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  1. Cutaneous reactions to thiacetazone in Zambia-implications for tuberculosis treatment strategies.

    Article - En anglais

    Tuberculosis in patients infected with human immunodeficiency virus (HIV) is a growing threat to public health in Africa.

    Thiacetazone, one of the continent's most widely used antituberculous agents, may lead to severe cutaneous reactions in the HIV infected individual.

    We describe the impact of this reaction on the tuberculosis (TB) control programme of a district hospital in Zambia in 1990, and examine the cost implications of changing the standard treatment regime.

    We carried out a retrospective survey of records of all patients beginning TB treatment in 1990, together with HIV test results and the cost of all treatments given.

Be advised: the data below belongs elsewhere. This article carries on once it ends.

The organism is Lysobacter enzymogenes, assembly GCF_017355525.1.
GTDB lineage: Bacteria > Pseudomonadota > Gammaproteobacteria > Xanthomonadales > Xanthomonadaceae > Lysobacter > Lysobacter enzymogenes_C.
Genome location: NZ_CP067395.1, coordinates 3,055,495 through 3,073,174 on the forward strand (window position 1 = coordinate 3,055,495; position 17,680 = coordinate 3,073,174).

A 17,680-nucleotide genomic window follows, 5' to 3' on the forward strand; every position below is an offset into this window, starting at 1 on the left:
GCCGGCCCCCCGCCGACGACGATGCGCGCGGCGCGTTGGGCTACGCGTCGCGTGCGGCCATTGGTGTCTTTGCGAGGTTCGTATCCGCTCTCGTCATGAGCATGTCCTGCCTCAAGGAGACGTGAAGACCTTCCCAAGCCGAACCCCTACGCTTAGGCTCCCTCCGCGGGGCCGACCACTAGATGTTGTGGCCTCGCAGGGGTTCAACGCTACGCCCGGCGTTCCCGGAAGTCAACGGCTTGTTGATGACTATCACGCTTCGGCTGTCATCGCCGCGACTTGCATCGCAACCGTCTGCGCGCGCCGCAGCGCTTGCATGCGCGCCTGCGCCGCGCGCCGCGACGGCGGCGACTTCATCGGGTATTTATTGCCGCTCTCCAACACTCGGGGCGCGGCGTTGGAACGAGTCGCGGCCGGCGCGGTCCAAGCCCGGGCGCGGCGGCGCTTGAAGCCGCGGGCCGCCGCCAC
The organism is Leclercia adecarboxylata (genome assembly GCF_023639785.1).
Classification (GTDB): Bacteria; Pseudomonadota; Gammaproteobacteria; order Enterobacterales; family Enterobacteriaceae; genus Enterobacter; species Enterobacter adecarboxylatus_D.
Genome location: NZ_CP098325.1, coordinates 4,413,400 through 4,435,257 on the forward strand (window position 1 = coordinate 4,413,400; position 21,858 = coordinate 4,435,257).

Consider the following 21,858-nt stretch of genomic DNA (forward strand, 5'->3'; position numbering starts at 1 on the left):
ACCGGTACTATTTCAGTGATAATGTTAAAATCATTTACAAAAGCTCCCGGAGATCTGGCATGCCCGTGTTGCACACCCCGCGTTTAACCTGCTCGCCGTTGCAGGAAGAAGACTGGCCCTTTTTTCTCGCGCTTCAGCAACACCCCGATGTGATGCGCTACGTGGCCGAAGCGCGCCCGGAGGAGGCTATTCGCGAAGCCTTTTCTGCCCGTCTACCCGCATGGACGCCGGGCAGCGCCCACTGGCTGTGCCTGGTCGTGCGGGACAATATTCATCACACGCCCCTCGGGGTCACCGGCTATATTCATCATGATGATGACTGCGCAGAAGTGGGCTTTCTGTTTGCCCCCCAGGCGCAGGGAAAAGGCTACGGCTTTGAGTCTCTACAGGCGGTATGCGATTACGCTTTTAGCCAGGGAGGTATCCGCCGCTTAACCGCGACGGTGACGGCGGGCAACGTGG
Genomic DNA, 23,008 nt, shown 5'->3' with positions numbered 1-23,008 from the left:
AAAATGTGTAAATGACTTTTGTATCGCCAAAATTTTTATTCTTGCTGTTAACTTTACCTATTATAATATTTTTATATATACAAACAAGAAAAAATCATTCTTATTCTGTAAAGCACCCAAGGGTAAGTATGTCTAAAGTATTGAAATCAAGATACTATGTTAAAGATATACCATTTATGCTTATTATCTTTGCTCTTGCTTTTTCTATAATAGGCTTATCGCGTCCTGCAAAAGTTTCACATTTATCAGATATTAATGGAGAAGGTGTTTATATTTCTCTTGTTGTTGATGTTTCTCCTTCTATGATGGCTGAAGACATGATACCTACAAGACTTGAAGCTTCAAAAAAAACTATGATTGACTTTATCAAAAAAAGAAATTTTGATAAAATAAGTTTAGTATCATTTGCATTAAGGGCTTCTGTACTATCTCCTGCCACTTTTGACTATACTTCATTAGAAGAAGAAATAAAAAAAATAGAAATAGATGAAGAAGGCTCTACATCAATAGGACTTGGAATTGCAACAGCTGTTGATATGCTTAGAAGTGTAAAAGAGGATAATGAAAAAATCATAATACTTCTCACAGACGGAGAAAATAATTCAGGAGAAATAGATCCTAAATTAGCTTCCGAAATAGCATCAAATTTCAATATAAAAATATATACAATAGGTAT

From this we derived estimates of costs of different regimes which are and could be used in TB control in Zambia.

    Mots-clés Pascal : Tuberculose, Mycobactériose, Bactériose, Infection, Virus immunodéficience humaine, Lentivirinae, Retroviridae, Virus, Immunodéficit, SIDA, Virose, Immunopathologie, Hémopathie, Traitement, Homme, Antituberculeux, Afrique, Thioacétazone, Antibactérien, Hôpital, Rétrospective, Zambie, Toxicité, Peau

    Mots-clés Pascal anglais : Tuberculosis, Mycobacterial infection, Bacteriosis, Infection, Human immunodeficiency virus, Lentivirinae, Retroviridae, Virus, Immune deficiency, AIDS, Viral disease, Immunopathology, Hemopathy, Treatment, Human, Antituberculous agent, Africa, Antibacterial agent, Hospital, Retrospective, Zambia, Toxicity, Skin

    Logo du centre Notice produite par :
    Inist-CNRS - Institut de l'Information Scientifique et Technique

    Cote : 94-0201181

    Code Inist : 002B02U05. Création : 199406.